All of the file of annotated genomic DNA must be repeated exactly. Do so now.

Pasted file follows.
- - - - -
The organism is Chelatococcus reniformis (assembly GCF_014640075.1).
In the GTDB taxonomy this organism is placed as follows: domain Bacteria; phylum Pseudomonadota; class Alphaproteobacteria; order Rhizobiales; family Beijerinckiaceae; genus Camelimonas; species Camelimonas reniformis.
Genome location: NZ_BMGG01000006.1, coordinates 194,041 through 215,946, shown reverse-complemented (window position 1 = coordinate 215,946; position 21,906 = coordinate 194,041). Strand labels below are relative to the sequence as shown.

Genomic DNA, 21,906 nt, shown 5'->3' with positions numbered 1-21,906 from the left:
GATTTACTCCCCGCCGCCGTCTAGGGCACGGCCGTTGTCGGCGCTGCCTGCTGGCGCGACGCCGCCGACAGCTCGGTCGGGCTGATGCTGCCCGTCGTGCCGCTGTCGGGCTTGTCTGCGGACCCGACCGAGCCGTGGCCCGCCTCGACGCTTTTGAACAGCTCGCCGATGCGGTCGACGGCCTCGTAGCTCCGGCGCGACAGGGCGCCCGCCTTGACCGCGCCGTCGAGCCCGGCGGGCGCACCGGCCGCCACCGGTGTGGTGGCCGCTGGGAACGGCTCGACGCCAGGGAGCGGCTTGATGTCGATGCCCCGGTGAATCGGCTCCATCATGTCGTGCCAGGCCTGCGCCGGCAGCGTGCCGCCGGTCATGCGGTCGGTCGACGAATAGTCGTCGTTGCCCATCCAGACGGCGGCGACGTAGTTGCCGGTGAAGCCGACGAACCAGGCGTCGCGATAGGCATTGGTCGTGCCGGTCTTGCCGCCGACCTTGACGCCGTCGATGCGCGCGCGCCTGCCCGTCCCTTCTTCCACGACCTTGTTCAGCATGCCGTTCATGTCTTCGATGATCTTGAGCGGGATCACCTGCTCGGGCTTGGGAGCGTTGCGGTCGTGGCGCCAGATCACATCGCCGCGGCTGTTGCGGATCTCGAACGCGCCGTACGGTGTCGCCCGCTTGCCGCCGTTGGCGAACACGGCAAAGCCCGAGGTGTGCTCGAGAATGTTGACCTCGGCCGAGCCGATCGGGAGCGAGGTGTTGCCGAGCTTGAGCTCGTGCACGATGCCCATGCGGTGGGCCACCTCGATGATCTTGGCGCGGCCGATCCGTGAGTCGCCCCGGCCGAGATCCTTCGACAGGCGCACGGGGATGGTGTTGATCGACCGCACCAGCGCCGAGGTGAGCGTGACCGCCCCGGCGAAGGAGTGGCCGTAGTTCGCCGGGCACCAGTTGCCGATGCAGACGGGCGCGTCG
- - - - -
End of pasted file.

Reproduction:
The organism is Chelatococcus reniformis (assembly GCF_014640075.1).
In the GTDB taxonomy this organism is placed as follows: domain Bacteria; phylum Pseudomonadota; class Alphaproteobacteria; order Rhizobiales; family Beijerinckiaceae; genus Camelimonas; species Camelimonas reniformis.
Genome location: NZ_BMGG01000006.1, coordinates 194,041 through 215,946, shown reverse-complemented (window position 1 = coordinate 215,946; position 21,906 = coordinate 194,041). Strand labels below are relative to the sequence as shown.

Genomic DNA, 21,906 nt, shown 5'->3' with positions numbered 1-21,906 from the left:
GATTTACTCCCCGCCGCCGTCTAGGGCACGGCCGTTGTCGGCGCTGCCTGCTGGCGCGACGCCGCCGACAGCTCGGTCGGGCTGATGCTGCCCGTCGTGCCGCTGTCGGGCTTGTCTGCGGACCCGACCGAGCCGTGGCCCGCCTCGACGCTTTTGAACAGCTCGCCGATGCGGTCGACGGCCTCGTAGCTCCGGCGCGACAGGGCGCCCGCCTTGACCGCGCCGTCGAGCCCGGCGGGCGCACCGGCCGCCACCGGTGTGGTGGCCGCTGGGAACGGCTCGACGCCAGGGAGCGGCTTGATGTCGATGCCCCGGTGAATCGGCTCCATCATGTCGTGCCAGGCCTGCGCCGGCAGCGTGCCGCCGGTCATGCGGTCGGTCGACGAATAGTCGTCGTTGCCCATCCAGACGGCGGCGACGTAGTTGCCGGTGAAGCCGACGAACCAGGCGTCGCGATAGGCATTGGTCGTGCCGGTCTTGCCGCCGACCTTGACGCCGTCGATGCGCGCGCGCCTGCCCGTCCCTTCTTCCACGACCTTGTTCAGCATGCCGTTCATGTCTTCGATGATCTTGAGCGGGATCACCTGCTCGGGCTTGGGAGCGTTGCGGTCGTGGCGCCAGATCACATCGCCGCGGCTGTTGCGGATCTCGAACGCGCCGTACGGTGTCGCCCGCTTGCCGCCGTTGGCGAACACGGCAAAGCCCGAGGTGTGCTCGAGAATGTTGACCTCGGCCGAGCCGATCGGGAGCGAGGTGTTGCCGAGCTTGAGCTCGTGCACGATGCCCATGCGGTGGGCCACCTCGATGATCTTGGCGCGGCCGATCCGTGAGTCGCCCCGGCCGAGATCCTTCGACAGGCGCACGGGGATGGTGTTGATCGACCGCACCAGCGCCGAGGTGAGCGTGACCGCCCCGGCGAAGGAGTGGCCGTAGTTCGCCGGGCACCAGTTGCCGATGCAGACGGGCGCGTCG